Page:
Hiker Steve Rock created these healthy, delicious snacks and cautions that they will “kick you down the trail a bit.” As they energize you for your day, they might also awaken our awareness of the seven species of the land of Israel — two grains and five fruits. This recipe uses almost all of them. Enjoy them on a hike or as you plant a tree on Tu B’Shvat.
Chocolate Chunks For Tu B’Shvat
Yields approximately 20 chunks
1 pound dark chocolate, chips or broken into pieces
1 cup almonds
1⁄2 cup raisins, dates, figs, pomegranate and/or other dried fruit
1⁄8 cup coffee beans
2 teaspoons cayenne pepper, to taste
1⁄2 cup unsweetened cocoa powder
Wheat cereal, barley cereal, granola, oatmeal, or other cereal (optional)
1) Line a large baking sheet with parchment paper, aluminum foil, or waxed paper.
2) Melt the chocolate in a large heatproof bowl set over a pan of simmering water. Remove from the heat.
3) In a food processor with the chop blade, combine the almonds, raisins, coffee beans, and cayenne. Pulse until coarsely chopped.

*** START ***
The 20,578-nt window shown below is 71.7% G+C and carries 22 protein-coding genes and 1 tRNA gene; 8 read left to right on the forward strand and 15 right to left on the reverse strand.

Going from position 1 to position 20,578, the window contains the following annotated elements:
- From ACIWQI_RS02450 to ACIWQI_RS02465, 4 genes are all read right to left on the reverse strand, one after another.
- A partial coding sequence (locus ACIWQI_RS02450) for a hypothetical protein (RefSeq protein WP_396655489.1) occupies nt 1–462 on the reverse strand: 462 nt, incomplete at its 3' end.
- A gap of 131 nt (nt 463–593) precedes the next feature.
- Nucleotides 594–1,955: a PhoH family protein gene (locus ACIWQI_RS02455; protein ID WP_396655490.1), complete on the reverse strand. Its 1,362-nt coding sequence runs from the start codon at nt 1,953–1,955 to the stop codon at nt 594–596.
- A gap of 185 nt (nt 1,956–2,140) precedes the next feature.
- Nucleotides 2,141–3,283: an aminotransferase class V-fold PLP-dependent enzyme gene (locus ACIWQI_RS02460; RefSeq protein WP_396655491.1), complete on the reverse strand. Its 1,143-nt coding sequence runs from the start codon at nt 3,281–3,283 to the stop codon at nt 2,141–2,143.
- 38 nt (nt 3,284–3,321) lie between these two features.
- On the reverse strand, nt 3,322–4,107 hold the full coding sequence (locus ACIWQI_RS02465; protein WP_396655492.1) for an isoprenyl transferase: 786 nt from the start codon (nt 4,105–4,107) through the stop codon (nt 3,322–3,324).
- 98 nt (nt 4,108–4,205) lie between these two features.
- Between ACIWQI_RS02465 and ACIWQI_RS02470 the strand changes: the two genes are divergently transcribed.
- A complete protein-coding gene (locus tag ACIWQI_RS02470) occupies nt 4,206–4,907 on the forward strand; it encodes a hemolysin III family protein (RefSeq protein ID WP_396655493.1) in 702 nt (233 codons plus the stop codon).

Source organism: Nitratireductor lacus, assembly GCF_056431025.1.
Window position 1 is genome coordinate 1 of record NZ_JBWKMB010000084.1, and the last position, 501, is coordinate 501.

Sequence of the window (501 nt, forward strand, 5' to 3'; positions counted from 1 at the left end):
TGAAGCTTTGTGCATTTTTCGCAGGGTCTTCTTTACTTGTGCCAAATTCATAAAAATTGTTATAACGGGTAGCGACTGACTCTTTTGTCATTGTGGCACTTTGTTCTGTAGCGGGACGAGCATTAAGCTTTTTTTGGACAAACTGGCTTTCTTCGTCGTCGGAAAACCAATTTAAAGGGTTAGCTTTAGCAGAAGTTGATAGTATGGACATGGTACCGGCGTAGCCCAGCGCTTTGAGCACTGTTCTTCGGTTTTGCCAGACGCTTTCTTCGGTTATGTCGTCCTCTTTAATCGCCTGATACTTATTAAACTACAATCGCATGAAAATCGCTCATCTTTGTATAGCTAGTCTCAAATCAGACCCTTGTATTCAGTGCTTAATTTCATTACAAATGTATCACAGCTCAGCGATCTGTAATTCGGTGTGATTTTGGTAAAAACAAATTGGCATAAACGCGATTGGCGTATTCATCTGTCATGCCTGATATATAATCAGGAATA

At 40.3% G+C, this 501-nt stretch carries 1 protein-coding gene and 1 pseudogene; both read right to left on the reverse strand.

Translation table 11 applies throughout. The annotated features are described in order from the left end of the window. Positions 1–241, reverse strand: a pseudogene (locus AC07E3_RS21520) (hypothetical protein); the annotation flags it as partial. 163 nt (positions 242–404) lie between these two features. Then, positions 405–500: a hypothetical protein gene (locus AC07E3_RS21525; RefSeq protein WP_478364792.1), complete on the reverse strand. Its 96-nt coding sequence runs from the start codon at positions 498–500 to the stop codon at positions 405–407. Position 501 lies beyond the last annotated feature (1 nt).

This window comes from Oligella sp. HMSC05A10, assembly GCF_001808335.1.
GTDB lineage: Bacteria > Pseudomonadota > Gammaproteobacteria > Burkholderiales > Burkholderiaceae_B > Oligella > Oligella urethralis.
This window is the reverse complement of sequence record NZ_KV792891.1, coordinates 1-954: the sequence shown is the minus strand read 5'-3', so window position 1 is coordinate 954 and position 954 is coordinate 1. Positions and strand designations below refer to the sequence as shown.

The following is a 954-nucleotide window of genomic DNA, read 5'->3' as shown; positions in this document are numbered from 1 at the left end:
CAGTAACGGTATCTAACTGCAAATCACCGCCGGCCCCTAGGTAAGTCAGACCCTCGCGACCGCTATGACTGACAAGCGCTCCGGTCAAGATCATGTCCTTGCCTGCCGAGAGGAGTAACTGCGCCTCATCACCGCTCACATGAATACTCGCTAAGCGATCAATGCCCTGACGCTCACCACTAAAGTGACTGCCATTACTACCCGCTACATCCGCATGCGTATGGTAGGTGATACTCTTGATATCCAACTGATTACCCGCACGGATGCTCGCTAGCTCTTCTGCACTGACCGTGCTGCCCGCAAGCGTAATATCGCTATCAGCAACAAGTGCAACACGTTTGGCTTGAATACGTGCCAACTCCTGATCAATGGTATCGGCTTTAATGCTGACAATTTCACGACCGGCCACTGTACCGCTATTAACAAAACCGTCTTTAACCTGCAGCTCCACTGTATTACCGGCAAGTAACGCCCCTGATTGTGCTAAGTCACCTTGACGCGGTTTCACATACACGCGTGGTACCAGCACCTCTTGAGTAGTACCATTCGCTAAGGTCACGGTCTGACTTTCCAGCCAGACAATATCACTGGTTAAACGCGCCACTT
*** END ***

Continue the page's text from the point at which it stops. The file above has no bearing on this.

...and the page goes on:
4) Stir the cocoa into the melted chocolate. Once the mixture is even and getting stiff, add the chopped nuts and fruits. Keep stirring. Taste to check the spice level. If the mixture is too moist and sticky, add more nuts, or matzo meal, or wait until firm enough to handle. (Cooling in the refrigerator will firm the mixture faster.)
5) Roll the mixture into balls and place on the prepared baking sheet. Cool completely. Remove from the baking sheet and store in a covered container.
Rabbi Deborah R. Prinz speaks about chocolate and Jews around the world. The second edition of her book, “On the Chocolate Trail: A Delicious Adventure Connecting Jews, Religions, History, Travel, Rituals and Recipes to the Magic of Cacao,” was recently released. Prinz is co-curator of the exhibit “Semi[te] Sweet: On Jews and Chocolate,” on view at the Bernard Museum of Temple Emanu-el in New York City (through February of 2018). Her blog is onthechocolatetrail.org.